Finding The GOAT Producer: DJ Premier vs. RZA. Who Is Better?
“Finding the GOAT Producer,” the third installment of Ambrosia For Heads’s annual battle series features Hip-Hop’s greatest producers vying for the #1 spot. Thirty producers were pre-selected by a panel of experts, and two slots will be reserved for wild-card entries, including the possibility for write-in candidates, to ensure no deserving beat maker is neglected. The contest consists of six rounds, NCAA basketball-tournament style, commencing with the Top 32, then the Sweet 16 and so on, until one winner is determined. For each battle, two producers (or collective of producers, e.g. The Neptunes) are pitted against one another to determine which one advances to the next round.
Similar to the presentations in “Finding the GOAT MC” and “Finding the GOAT Album,” for each battle there is editorial about each producer that contextualizes the match-up, as well as sample songs, to help voters in their consideration. There is also a poll in which votes are cast, and readers are able to see the % differential in votes, real-time. Though there also will be an enormous amount of debate in comments, on social media, in barbershops and back rooms, which we encourage, only votes cast in the official ballot count. In prior “Finding the GOAT” battles, just a handful of votes often decided the results, in early and late rounds. So while we want everybody to talk about it, be about it too, with that vote that counts.
What signifies a distinctly East Coast Hip-Hop sound? For decades, the handiwork of DJ Premier and RZA are key elements in what it means to have high-quality production in Rap music. Both celebrate reigns dating back nearly 30 years, during which time these two icons brought magic to the music, redefining what musicality meant in the era of sample-based creativity. Preemo has heralded success for emergent artists as recently as 2016, his finger firmly on the pulse of what’s next ever since forming the ever-influential duo with Guru, Gang Starr. In a somewhat similar fashion, RZA introduced the world to an entire family of future Rap icons when he formed Wu-Tang Clan (and, to a lesser degree, Gravediggaz), each of whom continue to leave impressions on generations of Hip-Hop artists. Furthermore, RZA’s proclivity for the grimy and ominous became the signature element of the New York sound. Both Premier and RZA are masters of chopping, looping, and layering – but whose work do you believe is greater?
Literally meaning “first in importance,” Premier is consistently touted as one of music’s preeminent producers, regardless of genre. Stretching back nearly 30 years, Premo’s production discography reads like a map for Rap’s sonic growth; from his 1990 work with Jazz great Branford Marsalis to his release with R&B singer Miguel just this month, DJ Premier has never shied away from pushing the limits of Hip-Hop beatsmithing. Of course, his work with Gang Starr reigns eternal, and the master sampler created groundbreaking records with Nas on Illmatic, The Notorious B.I.G. on Ready to Die and Life After Death, Bahamadia on Kollage, Jay Z on Reasonable Doubt, Rakim on The 18th Letter, and Mos Def on Black On Both Sides. In short, it’s difficult to find a year in the 1990s in which Premier did not have a formative role. Since 2000, he has produced hits for everyone from Common (“6th Sense”) to Anderson .Paak (“Animals”), not to mention collaboration projects with Royce 5’9 (as PRhyme) and countless remixes. Whether it’s his expert sense in looping, the uncut rawness of his groove, or the keen attention paid to background elements, there’s no question that DJ Premier is indeed one of the greatest of all time.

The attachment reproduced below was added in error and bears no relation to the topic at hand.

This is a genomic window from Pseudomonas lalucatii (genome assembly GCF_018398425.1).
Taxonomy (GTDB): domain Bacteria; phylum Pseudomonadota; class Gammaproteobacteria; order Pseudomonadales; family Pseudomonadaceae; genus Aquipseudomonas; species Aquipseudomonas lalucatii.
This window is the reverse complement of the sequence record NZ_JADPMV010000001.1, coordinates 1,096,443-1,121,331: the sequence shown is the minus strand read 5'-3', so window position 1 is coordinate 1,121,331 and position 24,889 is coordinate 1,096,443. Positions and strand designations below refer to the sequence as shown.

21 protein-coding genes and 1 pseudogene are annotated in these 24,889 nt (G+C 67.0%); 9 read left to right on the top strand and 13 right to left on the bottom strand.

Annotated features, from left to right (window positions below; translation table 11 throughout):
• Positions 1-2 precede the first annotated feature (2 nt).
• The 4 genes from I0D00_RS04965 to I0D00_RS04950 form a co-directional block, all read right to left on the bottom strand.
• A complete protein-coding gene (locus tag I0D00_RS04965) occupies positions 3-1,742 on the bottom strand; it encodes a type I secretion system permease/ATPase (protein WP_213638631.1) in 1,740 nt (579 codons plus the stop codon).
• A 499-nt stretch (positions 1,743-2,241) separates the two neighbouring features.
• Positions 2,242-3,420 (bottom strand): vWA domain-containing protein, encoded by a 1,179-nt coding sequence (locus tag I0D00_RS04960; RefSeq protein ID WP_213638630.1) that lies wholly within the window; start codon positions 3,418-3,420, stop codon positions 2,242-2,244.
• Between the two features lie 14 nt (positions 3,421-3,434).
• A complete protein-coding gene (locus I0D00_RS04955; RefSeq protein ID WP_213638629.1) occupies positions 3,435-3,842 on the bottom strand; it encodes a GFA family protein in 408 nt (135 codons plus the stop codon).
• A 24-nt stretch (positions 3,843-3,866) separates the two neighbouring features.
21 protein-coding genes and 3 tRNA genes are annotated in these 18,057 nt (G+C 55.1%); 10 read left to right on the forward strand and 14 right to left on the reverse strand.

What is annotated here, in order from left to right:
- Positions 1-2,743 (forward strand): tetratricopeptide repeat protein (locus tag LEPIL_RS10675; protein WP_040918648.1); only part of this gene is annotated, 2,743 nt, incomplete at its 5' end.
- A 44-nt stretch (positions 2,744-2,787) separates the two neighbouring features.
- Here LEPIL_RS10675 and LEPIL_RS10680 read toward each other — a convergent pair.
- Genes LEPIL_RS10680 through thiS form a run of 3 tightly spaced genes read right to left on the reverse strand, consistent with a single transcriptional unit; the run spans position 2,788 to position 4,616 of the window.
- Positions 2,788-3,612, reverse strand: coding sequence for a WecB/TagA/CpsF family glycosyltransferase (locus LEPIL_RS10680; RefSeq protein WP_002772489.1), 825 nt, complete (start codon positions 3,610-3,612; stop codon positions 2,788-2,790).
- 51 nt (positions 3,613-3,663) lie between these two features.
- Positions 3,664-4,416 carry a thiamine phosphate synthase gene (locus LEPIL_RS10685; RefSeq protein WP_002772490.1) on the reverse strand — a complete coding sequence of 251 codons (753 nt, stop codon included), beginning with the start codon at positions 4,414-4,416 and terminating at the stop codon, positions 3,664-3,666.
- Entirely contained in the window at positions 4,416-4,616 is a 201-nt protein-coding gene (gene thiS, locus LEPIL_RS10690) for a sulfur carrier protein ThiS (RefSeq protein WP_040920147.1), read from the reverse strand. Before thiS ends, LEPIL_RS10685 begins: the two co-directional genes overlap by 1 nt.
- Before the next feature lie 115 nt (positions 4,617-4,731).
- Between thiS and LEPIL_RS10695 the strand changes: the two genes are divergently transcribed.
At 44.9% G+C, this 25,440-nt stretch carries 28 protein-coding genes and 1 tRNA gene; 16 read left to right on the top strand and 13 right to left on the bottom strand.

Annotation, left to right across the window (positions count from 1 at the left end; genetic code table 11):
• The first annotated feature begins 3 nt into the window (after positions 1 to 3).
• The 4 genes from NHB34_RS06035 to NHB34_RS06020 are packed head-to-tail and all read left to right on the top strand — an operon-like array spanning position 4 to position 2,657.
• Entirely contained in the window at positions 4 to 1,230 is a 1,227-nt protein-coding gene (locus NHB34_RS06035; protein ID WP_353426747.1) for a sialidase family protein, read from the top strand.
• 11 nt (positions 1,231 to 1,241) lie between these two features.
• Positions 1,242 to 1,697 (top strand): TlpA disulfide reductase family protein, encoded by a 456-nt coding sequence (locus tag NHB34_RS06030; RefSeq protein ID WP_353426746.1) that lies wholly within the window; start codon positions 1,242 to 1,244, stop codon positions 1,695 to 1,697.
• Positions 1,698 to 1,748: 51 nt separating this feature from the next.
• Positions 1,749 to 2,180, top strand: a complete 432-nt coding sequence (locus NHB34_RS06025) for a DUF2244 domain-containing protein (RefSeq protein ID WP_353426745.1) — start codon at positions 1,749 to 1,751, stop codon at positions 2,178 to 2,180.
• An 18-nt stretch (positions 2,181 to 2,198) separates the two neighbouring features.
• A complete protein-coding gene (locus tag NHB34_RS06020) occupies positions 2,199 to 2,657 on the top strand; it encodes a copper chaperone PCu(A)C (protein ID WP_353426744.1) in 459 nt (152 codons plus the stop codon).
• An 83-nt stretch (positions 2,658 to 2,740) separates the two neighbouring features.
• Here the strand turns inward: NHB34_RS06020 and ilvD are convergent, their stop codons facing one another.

As the Abbot, RZA is the self-anointed spiritual leader of The Wu-Tang Clan, arguably one of the most important and influential groups in Hip-Hop history. With Enter the Wu-Tang (36 Chambers) serving as his first full masterpiece, he also fostered success for solo members and is considered a visionary influence in the formulation of the dark, gritty sound that came to define New York Hip-Hop. With Method Man’s Tical, GZA’s Liquid Swords, Raekwon’s Only Built 4 Cuban Linx…, and Ghostface Killah’s Iron Man, RZA’s cinematic approach to producing albums elevated Rap production from a skill to a fine art. Outside of the Wu, he built memorable landscapes for Cypress Hill, (“Killa Hill N****s”), The Notorious B.I.G. (“Long Kiss Goodnight”), Big Pun (“Tres Leches”), Talib Kweli (“Rocket Ships”), and Earl Sweatshirt (“Molasses”). Regarded as one of the best at manipulating the speed of samples, RZA has undoubtedly influenced many of Hip-Hop’s biggest producers, evidenced by much of the chopping found in the discographies of Kanye West, Just Blaze, and others. However, RZA’s influence extends far beyond the studio; from slang to street style, he has produced entire cultural eras in Hip-Hop’s history.
So who is the better producer? Make sure you vote above.